Mountain chicken frogs offspring return to Caribbean home

Mountain Chicken Frog

Dozens of frogs reared in UK zoos to escape the deadly chytrid fungus returned to Montserrat, Adam Vaughan reports for London’s Guardian.

Dozens of frogs reared in UK zoos have been returned to their Caribbean home in a painstaking operation, five years after their parents were airflifted out to escape a deadly fungus.

A total of 51 Leptodactylus fallax, known as mountain chicken frogs because they reportedly taste like chicken and make a clucking-like noise, were released on the Jersey-sized island of Montserrat, a British Overseas Territory.

In 2009, conservationists rescued a population of the critically endangered frogs from the island to avoid them being wiped out by a chytrid fungus which has devastated amphibian numbers worldwide. The mountain chicken frog population has also dwindled due to people eating them – the species is the national dish in Montserrat and nearby Dominica.

Following a breeding programme with the rescued frogs by London Zoo and Durrell Wildlife Conservation Trust, which produced 76 frogs from just two females, 51 frogs in July were put in custom-built shipping containers, flown to Antigua and then by a smaller plane to Montserrat. On arrival at their remote forest home on the volcanically active island, they were kept in tents for several days to avoid being stressed by their new environment, before being released into the wild.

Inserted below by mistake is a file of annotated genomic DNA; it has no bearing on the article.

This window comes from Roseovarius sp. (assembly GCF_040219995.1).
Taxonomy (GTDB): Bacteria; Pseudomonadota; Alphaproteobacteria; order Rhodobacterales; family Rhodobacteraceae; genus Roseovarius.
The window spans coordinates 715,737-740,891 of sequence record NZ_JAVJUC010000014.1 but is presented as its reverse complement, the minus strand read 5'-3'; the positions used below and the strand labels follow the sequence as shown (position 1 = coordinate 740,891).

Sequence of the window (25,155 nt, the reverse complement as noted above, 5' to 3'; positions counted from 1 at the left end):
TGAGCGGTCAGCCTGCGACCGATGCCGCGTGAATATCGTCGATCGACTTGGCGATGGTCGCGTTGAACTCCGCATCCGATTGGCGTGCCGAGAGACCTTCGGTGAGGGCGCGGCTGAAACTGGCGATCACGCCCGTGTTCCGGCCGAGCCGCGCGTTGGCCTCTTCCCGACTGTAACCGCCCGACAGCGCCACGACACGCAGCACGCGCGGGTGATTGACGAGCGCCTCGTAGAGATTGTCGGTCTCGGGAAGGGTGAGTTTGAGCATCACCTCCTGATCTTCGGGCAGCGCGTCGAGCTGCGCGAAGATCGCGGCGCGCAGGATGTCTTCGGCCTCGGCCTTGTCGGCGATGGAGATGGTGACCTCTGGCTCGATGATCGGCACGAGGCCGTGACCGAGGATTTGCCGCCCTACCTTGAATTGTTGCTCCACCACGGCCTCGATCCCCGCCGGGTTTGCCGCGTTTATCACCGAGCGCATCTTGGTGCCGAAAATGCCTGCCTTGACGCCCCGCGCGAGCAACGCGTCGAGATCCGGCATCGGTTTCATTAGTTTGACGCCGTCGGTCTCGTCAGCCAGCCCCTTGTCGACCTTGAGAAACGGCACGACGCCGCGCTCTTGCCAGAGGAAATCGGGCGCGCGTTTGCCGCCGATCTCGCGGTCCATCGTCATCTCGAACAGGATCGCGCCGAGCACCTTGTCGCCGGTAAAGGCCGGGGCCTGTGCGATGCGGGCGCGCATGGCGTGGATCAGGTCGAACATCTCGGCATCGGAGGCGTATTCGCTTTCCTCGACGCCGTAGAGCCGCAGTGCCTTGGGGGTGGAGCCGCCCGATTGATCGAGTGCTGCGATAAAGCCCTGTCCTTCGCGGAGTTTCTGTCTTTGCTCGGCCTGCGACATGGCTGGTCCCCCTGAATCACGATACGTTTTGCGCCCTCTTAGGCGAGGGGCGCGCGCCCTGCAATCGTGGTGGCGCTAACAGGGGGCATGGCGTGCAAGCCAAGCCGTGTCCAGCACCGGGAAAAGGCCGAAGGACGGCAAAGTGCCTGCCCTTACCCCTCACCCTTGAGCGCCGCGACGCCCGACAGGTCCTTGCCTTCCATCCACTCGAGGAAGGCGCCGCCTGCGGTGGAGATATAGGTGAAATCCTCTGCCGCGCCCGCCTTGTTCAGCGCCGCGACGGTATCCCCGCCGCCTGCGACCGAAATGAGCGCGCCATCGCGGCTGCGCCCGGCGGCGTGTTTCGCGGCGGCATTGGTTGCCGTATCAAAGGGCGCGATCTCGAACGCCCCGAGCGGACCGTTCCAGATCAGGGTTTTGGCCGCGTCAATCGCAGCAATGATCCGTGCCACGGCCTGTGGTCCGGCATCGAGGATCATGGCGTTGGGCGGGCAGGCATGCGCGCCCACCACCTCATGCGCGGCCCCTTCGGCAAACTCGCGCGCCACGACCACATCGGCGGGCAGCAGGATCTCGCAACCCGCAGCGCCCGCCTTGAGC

Ben Tapley, head of herpetology at the Zoological Society of London, said the demanding logistics showed the dedication of the conservation efforts. “As the frogs were being held in the run-up to release [on Montserrat], they had to be fed. We ordered a massive load of insects, and to avoid introducing an invasive pest to the Caribbean, someone had to sort through the crickets, throwing out the females so we only sent males. We checked it three times, and sent 5,000 male crickets.”

While not the first ever reintroduction of the frogs to the island, Tapley said it was the first during the wet season, when he hoped frogs would be more dispersed than in the dry season, and therefore less likely to contract the disease caused by the fungus, Chytridiomycosis, which infects the skin through which many amphibians drink and breathe. In the dry season, the frogs are thought to congregate around scarcer water sources and thus come into closer contact with one another.

“The fungus hasn’t gone away,” warned Tapley. “But frogs are surviving [the fungus]. It could be because they’re tiny populations. It could be because they are living in microclimates that are not ideal for the fungus. Or they could be developing immunity.”

The freed frogs will be tracked by radio tags to map their movements, with batteries that will last a few months, as well as a team of conservationists in the field.

Jeff Dawson, Durrell’s amphibian programme officer, said: “The data collected will help our understanding around the dynamics of this disease in the wild which will be vital in guiding our future conservation actions for this amazing species.”

In July, scientists reported that they had discovered that a certain type of toad could acquire immunity through contact with dead fungi.

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